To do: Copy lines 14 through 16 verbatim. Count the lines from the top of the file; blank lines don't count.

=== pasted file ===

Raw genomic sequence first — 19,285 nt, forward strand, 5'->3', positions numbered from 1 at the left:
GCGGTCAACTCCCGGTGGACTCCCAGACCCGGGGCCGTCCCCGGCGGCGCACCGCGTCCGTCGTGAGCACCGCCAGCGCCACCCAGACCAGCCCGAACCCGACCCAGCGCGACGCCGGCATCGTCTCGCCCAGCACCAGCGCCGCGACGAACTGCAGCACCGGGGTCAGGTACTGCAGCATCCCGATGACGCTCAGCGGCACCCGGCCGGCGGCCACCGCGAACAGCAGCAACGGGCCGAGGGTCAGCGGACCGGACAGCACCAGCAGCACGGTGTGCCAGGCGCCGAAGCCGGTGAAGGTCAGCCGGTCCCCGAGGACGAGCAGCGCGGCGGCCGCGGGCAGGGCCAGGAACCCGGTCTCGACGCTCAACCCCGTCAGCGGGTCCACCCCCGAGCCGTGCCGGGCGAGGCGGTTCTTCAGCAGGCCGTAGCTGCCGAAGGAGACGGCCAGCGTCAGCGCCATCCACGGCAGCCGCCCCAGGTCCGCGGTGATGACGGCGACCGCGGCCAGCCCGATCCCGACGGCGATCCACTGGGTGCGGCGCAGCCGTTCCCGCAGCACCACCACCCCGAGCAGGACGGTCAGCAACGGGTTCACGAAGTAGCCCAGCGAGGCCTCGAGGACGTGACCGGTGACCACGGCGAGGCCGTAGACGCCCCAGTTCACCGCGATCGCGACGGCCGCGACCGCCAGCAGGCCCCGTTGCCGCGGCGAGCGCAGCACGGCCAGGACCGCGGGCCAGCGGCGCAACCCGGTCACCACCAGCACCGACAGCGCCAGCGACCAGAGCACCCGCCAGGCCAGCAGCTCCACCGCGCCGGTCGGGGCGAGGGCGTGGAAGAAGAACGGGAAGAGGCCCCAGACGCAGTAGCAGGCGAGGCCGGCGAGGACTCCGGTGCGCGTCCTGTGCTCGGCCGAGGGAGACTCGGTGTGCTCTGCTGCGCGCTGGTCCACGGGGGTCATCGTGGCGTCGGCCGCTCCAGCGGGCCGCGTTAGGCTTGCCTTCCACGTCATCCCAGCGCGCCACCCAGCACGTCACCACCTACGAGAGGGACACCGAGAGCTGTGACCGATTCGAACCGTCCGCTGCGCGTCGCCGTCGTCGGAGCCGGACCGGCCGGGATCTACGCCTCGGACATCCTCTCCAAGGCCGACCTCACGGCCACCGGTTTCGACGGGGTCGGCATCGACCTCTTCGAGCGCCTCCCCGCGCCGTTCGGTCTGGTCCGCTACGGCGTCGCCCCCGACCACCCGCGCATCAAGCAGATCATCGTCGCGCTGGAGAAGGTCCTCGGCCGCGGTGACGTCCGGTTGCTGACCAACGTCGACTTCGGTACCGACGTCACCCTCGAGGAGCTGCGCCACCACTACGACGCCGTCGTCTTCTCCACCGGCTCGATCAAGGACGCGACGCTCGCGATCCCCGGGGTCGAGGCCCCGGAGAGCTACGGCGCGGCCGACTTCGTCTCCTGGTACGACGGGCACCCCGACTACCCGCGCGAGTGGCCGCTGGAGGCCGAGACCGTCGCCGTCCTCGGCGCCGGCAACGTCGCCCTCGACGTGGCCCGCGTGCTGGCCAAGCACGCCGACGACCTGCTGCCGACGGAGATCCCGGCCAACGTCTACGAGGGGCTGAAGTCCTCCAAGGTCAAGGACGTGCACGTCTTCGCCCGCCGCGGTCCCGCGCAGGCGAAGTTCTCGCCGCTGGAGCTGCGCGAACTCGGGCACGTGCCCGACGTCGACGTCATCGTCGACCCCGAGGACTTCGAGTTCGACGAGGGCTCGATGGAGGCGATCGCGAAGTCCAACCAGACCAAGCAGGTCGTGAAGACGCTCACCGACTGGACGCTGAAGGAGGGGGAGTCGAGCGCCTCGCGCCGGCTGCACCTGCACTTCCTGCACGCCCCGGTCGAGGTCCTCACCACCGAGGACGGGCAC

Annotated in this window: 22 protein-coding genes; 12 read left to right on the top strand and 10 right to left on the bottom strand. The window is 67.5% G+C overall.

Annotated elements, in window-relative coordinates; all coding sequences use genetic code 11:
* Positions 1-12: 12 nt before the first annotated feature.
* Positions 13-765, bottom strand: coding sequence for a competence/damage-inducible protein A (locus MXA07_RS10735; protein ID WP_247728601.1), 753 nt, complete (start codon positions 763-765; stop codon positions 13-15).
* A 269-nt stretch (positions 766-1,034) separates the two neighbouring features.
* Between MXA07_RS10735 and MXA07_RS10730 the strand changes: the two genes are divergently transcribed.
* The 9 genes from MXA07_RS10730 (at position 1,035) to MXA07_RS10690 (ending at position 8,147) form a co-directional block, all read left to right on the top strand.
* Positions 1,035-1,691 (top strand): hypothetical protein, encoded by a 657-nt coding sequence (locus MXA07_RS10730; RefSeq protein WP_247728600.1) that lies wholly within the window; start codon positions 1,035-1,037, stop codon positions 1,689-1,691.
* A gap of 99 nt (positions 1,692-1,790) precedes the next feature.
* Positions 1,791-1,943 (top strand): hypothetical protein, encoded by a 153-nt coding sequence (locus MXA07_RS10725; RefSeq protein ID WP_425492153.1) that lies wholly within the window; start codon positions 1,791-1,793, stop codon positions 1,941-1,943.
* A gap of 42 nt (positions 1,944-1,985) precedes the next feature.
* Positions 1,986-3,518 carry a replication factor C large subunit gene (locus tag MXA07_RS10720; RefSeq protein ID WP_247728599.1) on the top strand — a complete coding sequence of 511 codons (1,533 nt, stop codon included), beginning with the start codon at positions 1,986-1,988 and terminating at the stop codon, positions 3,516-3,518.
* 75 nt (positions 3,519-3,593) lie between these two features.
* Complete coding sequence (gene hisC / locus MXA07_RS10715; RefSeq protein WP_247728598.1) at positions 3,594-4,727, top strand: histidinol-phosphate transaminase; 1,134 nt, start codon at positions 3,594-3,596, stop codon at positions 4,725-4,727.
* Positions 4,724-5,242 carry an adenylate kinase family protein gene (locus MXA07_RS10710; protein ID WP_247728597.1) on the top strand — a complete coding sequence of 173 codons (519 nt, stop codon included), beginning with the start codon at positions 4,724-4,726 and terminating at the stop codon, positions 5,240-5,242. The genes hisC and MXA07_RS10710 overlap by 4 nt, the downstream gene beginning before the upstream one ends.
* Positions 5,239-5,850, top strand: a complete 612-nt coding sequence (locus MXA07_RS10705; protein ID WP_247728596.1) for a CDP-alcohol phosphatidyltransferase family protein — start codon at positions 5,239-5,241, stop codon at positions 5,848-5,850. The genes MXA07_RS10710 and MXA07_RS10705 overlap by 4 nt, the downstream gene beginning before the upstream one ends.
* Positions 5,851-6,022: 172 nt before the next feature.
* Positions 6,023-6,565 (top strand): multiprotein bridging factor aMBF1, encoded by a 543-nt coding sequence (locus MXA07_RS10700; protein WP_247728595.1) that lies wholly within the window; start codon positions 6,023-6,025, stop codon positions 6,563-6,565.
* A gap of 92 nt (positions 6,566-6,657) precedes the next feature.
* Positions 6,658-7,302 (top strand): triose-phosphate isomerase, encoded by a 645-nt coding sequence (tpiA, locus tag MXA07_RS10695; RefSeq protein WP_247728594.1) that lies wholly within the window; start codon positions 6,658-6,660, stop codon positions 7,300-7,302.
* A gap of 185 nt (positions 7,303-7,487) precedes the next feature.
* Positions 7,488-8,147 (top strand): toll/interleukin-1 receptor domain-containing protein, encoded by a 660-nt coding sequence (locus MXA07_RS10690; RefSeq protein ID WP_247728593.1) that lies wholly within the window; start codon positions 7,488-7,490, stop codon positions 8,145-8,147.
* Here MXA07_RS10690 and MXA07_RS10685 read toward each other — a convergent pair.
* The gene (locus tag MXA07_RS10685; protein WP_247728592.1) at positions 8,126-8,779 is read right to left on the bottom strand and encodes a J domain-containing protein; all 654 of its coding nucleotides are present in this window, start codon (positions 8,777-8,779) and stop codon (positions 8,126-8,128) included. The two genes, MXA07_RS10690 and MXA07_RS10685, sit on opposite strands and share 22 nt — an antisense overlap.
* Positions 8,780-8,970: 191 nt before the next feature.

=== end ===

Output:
* Positions 1,986-3,518 carry a replication factor C large subunit gene (locus tag MXA07_RS10720; RefSeq protein ID WP_247728599.1) on the top strand — a complete coding sequence of 511 codons (1,533 nt, stop codon included), beginning with the start codon at positions 1,986-1,988 and terminating at the stop codon, positions 3,516-3,518.
* 75 nt (positions 3,519-3,593) lie between these two features.
* Complete coding sequence (gene hisC / locus MXA07_RS10715; RefSeq protein WP_247728598.1) at positions 3,594-4,727, top strand: histidinol-phosphate transaminase; 1,134 nt, start codon at positions 3,594-3,596, stop codon at positions 4,725-4,727.